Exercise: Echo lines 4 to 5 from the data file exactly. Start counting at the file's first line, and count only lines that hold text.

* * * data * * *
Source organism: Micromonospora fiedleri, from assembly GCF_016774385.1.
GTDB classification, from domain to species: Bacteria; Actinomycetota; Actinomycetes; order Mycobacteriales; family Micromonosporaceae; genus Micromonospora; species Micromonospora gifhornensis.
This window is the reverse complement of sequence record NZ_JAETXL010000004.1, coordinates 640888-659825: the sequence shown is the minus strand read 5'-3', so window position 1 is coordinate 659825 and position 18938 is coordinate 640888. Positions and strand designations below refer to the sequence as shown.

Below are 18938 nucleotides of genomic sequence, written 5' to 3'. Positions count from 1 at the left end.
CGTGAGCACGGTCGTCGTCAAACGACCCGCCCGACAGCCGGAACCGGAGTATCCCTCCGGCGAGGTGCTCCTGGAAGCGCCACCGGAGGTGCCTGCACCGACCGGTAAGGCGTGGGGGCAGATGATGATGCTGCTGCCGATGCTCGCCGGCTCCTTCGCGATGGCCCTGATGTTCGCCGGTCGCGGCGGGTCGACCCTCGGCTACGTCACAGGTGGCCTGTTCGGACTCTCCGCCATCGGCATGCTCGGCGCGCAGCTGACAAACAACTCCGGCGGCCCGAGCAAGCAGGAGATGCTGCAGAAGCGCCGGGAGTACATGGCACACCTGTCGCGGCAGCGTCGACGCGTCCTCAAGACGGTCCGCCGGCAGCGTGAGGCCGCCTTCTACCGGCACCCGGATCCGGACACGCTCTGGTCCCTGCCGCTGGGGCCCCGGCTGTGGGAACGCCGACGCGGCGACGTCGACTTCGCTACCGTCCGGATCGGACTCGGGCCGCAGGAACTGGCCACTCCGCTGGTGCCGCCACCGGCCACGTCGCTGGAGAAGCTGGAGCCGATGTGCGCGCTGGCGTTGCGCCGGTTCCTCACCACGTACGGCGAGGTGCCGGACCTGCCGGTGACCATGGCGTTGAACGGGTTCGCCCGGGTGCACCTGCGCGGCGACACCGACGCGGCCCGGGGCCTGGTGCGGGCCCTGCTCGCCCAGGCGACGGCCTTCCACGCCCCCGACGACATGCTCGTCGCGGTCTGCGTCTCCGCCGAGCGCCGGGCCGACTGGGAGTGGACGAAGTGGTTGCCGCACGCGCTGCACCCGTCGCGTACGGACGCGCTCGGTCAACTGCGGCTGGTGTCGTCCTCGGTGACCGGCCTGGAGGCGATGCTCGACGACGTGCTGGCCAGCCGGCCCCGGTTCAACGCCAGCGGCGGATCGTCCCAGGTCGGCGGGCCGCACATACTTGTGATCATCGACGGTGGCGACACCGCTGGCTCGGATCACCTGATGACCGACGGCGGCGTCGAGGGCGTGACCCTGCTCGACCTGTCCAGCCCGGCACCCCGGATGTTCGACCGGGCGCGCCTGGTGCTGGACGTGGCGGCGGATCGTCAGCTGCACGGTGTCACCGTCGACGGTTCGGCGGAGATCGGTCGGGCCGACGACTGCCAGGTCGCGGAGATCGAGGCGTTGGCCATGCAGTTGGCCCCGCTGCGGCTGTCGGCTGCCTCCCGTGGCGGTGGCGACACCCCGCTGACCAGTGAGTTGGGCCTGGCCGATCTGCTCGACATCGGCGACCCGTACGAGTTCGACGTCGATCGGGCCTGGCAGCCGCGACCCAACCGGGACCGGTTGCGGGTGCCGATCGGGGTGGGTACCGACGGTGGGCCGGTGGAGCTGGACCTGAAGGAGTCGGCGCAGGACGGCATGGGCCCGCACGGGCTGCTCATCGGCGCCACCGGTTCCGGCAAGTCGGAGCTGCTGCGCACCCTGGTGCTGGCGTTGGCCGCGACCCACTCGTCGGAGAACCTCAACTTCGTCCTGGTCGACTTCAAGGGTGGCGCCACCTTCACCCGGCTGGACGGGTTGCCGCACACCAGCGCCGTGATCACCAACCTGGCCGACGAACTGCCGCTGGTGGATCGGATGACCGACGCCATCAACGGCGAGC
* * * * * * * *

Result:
Below are 18938 nucleotides of genomic sequence, written 5' to 3'. Positions count from 1 at the left end.
CGTGAGCACGGTCGTCGTCAAACGACCCGCCCGACAGCCGGAACCGGAGTATCCCTCCGGCGAGGTGCTCCTGGAAGCGCCACCGGAGGTGCCTGCACCGACCGGTAAGGCGTGGGGGCAGATGATGATGCTGCTGCCGATGCTCGCCGGCTCCTTCGCGATGGCCCTGATGTTCGCCGGTCGCGGCGGGTCGACCCTCGGCTACGTCACAGGTGGCCTGTTCGGACTCTCCGCCATCGGCATGCTCGGCGCGCAGCTGACAAACAACTCCGGCGGCCCGAGCAAGCAGGAGATGCTGCAGAAGCGCCGGGAGTACATGGCACACCTGTCGCGGCAGCGTCGACGCGTCCTCAAGACGGTCCGCCGGCAGCGTGAGGCCGCCTTCTACCGGCACCCGGATCCGGACACGCTCTGGTCCCTGCCGCTGGGGCCCCGGCTGTGGGAACGCCGACGCGGCGACGTCGACTTCGCTACCGTCCGGATCGGACTCGGGCCGCAGGAACTGGCCACTCCGCTGGTGCCGCCACCGGCCACGTCGCTGGAGAAGCTGGAGCCGATGTGCGCGCTGGCGTTGCGCCGGTTCCTCACCACGTACGGCGAGGTGCCGGACCTGCCGGTGACCATGGCGTTGAACGGGTTCGCCCGGGTGCACCTGCGCGGCGACACCGACGCGGCCCGGGGCCTGGTGCGGGCCCTGCTCGCCCAGGCGACGGCCTTCCACGCCCCCGACGACATGCTCGTCGCGGTCTGCGTCTCCGCCGAGCGCCGGGCCGACTGGGAGTGGACGAAGTGGTTGCCGCACGCGCTGCACCCGTCGCGTACGGACGCGCTCGGTCAACTGCGGCTGGTGTCGTCCTCGGTGACCGGCCTGGAGGCGATGCTCGACGACGTGCTGGCCAGCCGGCCCCGGTTCAACGCCAGCGGCGGATCGTCCCAGGTCGGCGGGCCGCACATACTTGTGATCATCGACGGTGGCGACACCGCTGGCTCGGATCACCTGATGACCGACGGCGGCGTCGAGGGCGTGACCCTGCTCGACCTGTCCAGCCCGGCACCCCGGATGTTCGACCGGGCGCGCCTGGTGCTGGACGTGGCGGCGGATCGTCAGCTGCACGGTGTCACCGTCGACGGTTCGGCGGAGATCGGTCGGGCCGACGACTGCCAGGTCGCGGAGATCGAGGCGTTGGCCATGCAGTTGGCCCCGCTGCGGCTGTCGGCTGCCTCCCGTGGCGGTGGCGACACCCCGCTGACCAGTGAGTTGGGCCTGGCCGATCTGCTCGACATCGGCGACCCGTACGAGTTCGACGTCGATCGGGCCTGGCAGCCGCGACCCAACCGGGACCGGTTGCGGGTGCCGATCGGGGTGGGTACCGACGGTGGGCCGGTGGAGCTGGACCTGAAGGAGTCGGCGCAGGACGGCATGGGCCCGCACGGGCTGCTCATCGGCGCCACCGGTTCCGGCAAGTCGGAGCTGCTGCGCACCCTGGTGCTGGCGTTGGCCGCGACCCACTCGTCGGAGAACCTCAACTTCGTCCTGGTCGACTTCAAGGGTGGCGCCACCTTCACCCGGCTGGACGGGTTGCCGCACACCAGCGCCGTGATCACCAACCTGGCCGACGAACTGCCGCTGGTGGATCGGATGACCGACGCCATCAACGGCGAGC